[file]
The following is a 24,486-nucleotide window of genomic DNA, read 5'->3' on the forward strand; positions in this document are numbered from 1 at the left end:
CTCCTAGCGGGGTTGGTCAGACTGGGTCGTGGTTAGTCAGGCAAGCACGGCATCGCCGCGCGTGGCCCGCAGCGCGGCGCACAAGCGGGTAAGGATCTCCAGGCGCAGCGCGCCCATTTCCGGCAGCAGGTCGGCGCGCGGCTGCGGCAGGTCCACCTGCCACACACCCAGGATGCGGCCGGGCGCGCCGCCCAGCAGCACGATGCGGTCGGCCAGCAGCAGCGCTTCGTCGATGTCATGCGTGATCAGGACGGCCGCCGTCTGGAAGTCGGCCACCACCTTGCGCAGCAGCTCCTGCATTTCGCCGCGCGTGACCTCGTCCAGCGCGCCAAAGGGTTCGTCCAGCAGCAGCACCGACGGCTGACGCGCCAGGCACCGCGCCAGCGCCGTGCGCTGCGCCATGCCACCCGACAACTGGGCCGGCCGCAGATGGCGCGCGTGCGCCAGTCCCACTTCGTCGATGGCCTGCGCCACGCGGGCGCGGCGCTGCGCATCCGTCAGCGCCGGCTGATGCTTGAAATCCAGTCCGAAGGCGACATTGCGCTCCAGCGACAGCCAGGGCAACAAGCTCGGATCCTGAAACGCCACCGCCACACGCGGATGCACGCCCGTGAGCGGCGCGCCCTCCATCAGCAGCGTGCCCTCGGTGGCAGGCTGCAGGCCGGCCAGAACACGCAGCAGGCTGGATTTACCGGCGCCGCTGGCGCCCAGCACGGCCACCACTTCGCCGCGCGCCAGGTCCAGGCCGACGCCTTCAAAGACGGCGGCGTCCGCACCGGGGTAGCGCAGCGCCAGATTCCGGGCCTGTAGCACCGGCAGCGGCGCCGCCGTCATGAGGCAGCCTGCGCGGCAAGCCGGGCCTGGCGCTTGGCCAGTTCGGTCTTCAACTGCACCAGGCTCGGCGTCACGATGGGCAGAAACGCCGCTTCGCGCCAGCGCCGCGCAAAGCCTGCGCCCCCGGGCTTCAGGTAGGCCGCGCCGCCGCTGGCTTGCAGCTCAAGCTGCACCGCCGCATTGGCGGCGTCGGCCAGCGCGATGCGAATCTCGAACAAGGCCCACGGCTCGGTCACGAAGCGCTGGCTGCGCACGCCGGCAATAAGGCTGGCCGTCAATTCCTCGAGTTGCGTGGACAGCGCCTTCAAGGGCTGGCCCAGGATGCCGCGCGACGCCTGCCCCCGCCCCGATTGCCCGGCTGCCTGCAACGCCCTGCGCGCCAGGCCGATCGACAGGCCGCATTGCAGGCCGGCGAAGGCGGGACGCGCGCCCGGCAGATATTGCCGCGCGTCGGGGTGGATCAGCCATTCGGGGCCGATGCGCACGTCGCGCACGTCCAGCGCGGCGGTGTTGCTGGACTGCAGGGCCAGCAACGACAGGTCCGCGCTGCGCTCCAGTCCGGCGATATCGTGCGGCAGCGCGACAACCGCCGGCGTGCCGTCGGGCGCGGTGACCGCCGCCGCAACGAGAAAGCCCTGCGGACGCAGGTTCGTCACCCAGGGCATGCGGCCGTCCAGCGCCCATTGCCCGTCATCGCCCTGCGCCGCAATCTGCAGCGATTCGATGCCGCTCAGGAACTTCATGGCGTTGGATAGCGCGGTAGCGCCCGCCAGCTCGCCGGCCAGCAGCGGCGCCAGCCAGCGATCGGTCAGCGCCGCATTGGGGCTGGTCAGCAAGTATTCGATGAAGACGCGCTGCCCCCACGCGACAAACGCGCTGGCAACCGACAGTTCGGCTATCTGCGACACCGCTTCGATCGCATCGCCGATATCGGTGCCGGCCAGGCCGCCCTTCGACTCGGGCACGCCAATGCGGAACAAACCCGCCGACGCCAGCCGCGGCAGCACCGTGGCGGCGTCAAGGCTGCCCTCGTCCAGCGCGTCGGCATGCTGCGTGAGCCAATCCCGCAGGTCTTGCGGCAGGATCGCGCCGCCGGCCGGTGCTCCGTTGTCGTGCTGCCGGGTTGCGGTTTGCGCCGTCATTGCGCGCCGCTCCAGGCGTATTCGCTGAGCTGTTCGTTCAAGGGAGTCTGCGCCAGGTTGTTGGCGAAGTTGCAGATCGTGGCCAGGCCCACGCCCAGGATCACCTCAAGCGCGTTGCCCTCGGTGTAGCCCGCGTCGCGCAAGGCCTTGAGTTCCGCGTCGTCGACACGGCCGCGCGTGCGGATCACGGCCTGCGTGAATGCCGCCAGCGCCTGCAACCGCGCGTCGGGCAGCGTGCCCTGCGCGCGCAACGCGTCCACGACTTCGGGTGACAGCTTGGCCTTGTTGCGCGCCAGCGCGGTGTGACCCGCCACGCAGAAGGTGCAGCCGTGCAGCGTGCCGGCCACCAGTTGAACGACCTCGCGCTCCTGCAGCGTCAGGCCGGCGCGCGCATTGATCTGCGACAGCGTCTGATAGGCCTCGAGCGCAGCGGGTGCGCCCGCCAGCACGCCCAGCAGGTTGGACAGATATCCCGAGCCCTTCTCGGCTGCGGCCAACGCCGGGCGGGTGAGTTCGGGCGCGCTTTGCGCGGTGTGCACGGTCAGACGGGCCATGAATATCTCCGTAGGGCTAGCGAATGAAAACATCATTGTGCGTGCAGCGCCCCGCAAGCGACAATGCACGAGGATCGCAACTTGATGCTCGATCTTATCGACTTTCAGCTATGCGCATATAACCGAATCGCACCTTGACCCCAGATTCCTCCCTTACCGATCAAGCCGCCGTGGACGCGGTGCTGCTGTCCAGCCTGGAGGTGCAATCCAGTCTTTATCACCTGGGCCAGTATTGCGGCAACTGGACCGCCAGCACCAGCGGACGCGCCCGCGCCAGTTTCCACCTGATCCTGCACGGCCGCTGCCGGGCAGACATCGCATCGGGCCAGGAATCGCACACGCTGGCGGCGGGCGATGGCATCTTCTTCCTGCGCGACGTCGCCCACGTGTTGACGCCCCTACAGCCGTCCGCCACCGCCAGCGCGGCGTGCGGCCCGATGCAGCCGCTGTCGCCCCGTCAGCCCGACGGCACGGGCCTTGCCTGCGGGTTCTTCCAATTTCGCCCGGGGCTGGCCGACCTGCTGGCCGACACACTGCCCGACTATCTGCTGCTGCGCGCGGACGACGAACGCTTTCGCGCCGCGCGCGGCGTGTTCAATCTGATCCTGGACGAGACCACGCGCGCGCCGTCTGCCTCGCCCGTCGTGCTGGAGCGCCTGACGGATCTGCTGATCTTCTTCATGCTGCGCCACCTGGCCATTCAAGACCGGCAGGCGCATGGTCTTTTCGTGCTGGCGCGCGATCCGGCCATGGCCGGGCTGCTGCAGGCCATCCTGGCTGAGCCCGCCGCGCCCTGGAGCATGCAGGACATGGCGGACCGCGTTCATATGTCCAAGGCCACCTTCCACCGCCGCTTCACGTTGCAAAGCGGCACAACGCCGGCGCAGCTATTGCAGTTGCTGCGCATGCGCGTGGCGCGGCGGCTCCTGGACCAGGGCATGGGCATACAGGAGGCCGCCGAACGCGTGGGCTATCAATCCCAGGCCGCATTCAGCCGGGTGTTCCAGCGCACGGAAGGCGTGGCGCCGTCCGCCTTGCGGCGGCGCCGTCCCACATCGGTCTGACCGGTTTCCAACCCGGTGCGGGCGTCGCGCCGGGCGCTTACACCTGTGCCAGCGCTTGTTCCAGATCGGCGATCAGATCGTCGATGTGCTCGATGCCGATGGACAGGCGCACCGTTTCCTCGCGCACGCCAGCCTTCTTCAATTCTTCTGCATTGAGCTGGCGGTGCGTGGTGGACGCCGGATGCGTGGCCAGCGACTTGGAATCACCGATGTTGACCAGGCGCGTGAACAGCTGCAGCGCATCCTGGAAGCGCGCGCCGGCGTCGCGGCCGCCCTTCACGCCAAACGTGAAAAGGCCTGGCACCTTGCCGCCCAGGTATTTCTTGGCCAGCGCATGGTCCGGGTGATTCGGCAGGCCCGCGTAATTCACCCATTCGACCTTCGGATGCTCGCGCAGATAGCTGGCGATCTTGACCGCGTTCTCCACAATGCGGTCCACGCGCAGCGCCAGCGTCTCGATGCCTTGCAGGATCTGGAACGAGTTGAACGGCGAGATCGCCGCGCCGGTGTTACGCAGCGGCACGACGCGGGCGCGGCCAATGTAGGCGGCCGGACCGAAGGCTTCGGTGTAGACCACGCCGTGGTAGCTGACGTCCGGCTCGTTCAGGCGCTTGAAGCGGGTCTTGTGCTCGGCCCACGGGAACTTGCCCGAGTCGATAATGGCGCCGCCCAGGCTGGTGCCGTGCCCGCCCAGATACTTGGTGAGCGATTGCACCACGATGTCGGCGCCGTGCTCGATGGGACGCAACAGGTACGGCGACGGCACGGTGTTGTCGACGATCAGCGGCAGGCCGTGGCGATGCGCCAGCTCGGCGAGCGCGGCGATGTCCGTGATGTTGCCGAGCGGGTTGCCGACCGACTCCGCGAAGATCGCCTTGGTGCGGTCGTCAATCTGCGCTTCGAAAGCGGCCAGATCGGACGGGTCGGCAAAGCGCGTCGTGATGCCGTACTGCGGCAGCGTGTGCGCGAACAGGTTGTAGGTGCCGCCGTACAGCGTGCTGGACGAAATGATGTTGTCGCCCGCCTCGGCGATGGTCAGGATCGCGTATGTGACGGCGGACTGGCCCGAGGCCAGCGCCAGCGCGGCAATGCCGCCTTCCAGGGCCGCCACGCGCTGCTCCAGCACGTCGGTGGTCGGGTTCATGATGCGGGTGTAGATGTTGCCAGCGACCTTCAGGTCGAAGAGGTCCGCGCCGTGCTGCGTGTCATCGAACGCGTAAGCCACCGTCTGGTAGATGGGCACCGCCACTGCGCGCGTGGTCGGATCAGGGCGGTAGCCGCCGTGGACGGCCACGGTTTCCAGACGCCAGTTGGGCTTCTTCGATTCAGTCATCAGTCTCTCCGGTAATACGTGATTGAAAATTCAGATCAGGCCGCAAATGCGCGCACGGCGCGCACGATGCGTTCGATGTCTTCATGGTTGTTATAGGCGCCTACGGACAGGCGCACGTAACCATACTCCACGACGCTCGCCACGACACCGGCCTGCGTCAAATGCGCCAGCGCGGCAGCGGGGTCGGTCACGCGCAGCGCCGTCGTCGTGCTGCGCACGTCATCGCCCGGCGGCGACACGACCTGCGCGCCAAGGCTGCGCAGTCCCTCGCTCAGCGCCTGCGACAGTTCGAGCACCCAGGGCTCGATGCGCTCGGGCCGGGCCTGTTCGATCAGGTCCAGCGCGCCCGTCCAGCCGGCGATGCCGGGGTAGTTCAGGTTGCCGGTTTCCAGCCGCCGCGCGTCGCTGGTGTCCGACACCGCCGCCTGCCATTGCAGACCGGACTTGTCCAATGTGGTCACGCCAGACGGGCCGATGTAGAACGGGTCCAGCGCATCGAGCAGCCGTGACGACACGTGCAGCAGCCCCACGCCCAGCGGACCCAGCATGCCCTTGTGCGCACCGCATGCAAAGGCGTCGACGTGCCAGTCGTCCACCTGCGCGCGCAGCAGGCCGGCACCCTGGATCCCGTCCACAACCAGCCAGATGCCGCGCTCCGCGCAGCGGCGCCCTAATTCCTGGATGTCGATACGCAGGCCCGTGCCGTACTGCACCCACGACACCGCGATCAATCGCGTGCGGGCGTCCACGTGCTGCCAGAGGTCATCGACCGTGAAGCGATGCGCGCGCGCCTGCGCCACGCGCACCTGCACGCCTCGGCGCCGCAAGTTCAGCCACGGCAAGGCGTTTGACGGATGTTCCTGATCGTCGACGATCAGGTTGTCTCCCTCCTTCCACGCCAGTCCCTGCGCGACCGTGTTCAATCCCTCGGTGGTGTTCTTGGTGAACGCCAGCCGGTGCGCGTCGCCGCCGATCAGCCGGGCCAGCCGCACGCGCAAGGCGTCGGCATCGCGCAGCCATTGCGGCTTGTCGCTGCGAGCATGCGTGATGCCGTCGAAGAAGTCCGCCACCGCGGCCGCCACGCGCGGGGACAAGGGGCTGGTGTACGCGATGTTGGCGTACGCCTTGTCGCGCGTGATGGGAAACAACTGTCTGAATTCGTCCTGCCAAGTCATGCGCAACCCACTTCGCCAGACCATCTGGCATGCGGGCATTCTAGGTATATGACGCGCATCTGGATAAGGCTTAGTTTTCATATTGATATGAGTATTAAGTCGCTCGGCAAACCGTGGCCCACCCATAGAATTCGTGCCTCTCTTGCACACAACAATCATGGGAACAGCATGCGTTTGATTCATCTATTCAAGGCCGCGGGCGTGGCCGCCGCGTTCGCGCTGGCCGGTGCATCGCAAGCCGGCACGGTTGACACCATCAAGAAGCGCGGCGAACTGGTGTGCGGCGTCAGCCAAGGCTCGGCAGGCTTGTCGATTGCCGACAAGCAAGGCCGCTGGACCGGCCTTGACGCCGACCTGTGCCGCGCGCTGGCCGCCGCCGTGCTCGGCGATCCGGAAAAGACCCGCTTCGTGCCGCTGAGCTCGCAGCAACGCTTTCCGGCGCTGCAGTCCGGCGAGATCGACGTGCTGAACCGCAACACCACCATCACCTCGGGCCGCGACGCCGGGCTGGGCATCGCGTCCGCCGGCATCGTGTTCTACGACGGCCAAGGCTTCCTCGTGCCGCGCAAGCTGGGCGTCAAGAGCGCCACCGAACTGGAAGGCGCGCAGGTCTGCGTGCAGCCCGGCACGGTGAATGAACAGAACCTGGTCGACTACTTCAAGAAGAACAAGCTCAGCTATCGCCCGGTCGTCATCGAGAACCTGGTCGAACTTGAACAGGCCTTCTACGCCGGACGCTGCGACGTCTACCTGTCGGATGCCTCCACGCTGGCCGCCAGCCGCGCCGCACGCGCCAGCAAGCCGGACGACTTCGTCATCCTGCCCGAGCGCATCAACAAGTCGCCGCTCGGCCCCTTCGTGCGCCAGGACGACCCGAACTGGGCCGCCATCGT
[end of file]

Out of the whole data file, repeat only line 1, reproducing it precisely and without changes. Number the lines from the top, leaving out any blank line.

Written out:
The following is a 24,486-nucleotide window of genomic DNA, read 5'->3' on the forward strand; positions in this document are numbered from 1 at the left end: